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Five takeaways from the first New York City Democratic mayoral debate

May 14, 2021. Summarized by summa-bot.

Compression ratio: 24.8%. 2 min read.

The New York City Democratic mayoral primary has been playing out in the shadows -- of the Covid-19 pandemic, of President Joe Biden's first months in office, and former President Donald Trump's corrosive election lie.

Businessman and former 2020 Democratic presidential primary candidate Andrew Yang, Brooklyn borough president and former police officer Eric Adams, civil rights lawyer and former de Blasio counsel Maya Wiley, former nonprofit executive Dianne Morales, former New York Sanitation Commissioner Kathryn Garcia -- fresh off her endorsement by the New York Times Editorial Board -- New York City Comptroller Scott Stringer, former Housing and Urban Development Secretary Shaun Donovan and ex-Citigroup executive Ray McGuire all took part -- Hollywood Squares-style -- in the two-hour debate.

It was a clever turn -- Morales said she did (but cautioned that Yang's plans didn't go far enough) -- that might have earned Yang a touch of goodwill with progressives, who hold Morales in high regard and have been turned off by his attacks on the "Defund the Police" movement.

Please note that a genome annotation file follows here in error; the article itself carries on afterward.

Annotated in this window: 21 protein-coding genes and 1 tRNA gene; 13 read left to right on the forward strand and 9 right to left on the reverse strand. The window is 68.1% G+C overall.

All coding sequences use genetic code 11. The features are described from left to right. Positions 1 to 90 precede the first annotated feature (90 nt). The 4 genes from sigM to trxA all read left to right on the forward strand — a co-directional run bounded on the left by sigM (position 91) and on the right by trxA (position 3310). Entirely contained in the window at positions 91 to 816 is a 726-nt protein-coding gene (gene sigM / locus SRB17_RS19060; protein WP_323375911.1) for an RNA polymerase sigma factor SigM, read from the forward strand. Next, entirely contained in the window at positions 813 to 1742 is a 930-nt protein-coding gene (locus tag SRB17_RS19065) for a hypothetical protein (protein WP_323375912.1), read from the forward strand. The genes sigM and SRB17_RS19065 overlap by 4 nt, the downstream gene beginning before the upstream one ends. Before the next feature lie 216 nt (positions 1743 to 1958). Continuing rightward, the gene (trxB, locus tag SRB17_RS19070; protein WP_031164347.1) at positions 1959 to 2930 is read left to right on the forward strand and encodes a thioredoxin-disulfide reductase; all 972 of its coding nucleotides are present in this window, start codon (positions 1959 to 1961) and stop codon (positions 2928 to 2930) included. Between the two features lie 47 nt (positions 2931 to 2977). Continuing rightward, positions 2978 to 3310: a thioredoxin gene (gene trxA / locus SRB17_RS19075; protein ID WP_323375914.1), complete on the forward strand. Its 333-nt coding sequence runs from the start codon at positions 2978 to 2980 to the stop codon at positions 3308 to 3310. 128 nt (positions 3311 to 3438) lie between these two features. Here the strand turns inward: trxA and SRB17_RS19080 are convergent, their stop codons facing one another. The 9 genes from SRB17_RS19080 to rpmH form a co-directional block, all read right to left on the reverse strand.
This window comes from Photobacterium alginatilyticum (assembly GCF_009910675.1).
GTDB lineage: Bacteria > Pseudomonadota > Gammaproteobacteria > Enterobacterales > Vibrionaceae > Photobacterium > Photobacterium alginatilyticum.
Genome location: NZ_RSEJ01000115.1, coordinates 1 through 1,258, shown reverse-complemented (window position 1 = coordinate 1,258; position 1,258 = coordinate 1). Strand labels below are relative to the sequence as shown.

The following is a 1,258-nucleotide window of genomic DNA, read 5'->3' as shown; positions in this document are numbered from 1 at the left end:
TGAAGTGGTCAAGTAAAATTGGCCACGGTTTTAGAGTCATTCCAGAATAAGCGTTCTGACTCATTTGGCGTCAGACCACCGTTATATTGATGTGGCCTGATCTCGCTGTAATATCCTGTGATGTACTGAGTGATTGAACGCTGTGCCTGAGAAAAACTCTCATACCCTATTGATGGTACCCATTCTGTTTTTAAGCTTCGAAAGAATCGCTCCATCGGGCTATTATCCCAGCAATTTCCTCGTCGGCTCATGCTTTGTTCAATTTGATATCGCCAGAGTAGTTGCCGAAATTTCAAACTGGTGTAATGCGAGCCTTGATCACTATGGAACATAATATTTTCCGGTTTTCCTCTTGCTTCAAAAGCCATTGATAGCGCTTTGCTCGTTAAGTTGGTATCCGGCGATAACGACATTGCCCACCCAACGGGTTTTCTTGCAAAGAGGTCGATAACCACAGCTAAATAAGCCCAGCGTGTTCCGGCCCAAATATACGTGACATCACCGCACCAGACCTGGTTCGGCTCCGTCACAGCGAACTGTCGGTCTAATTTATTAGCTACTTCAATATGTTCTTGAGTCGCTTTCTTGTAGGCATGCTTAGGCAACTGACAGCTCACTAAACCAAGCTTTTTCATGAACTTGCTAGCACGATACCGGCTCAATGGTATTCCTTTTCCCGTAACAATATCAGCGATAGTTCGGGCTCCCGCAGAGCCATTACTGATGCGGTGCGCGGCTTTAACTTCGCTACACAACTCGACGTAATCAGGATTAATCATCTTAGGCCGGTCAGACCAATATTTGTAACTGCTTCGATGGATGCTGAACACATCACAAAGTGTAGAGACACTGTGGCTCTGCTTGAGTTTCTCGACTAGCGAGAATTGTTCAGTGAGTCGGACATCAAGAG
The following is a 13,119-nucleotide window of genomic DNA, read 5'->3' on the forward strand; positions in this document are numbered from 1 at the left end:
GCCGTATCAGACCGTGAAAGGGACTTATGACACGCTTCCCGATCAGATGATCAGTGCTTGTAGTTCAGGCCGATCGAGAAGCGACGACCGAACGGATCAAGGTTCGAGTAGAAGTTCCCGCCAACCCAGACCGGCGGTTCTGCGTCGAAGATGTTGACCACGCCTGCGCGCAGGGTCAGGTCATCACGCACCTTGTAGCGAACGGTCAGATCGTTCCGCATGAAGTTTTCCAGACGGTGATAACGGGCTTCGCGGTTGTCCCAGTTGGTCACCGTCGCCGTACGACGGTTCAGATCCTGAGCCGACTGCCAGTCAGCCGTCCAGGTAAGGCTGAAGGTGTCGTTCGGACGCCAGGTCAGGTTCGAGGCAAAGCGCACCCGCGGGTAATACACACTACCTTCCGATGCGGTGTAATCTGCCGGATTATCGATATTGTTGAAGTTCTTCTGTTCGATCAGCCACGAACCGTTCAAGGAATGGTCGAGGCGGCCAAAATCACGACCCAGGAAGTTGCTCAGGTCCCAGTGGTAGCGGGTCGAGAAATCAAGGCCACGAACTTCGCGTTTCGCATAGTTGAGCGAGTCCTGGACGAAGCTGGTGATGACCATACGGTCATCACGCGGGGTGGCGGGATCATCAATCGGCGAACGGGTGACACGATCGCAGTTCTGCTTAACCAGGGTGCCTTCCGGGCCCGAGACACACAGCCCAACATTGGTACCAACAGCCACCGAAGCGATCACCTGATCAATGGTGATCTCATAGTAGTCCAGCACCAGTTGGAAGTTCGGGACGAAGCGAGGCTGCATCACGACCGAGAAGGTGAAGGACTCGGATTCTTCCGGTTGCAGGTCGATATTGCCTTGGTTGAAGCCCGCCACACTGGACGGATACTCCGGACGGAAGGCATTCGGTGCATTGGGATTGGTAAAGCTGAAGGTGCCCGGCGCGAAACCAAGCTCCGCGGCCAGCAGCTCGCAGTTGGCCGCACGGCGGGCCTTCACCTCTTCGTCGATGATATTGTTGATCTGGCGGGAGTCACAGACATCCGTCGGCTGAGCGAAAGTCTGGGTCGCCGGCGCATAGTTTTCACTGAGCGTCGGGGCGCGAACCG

Yang also managed a potentially tricky exchange with Adams, who took exception to the former presidential primary candidate's talk about working in Georgia earlier this year to help two Democrats win their Senate runoff elections.

Adams accused Yang of taking too much credit for those historic victories -- credit, he said, that should go to Stacey Abrams and the Black women who worked for a decade to mobilize Georgia voters.

After a shooting in Times Square this past weekend, the city's gun violence spike went from a top issue in this race to the top issue -- one that Adams, a former police officer, has made a centerpiece of his campaign.

Wiley and Morales, two thirds of the progressive bloc in this primary along with Stringer, made strong first impressions -- and yes, this was the likely the first time many New York voters really dug into the campaign.

Wiley, a civil rights lawyer, who worked as counsel to de Blasio before taking a turn as a popular MSNBC commentator, landed her best shot on Adams, citing approving comments he made in the past about "stop and frisk. "

Wiley stood her ground, noting to Adams that she once chaired the Civilian Complaint Review Board, the city's top police oversight body.

by summa-bot

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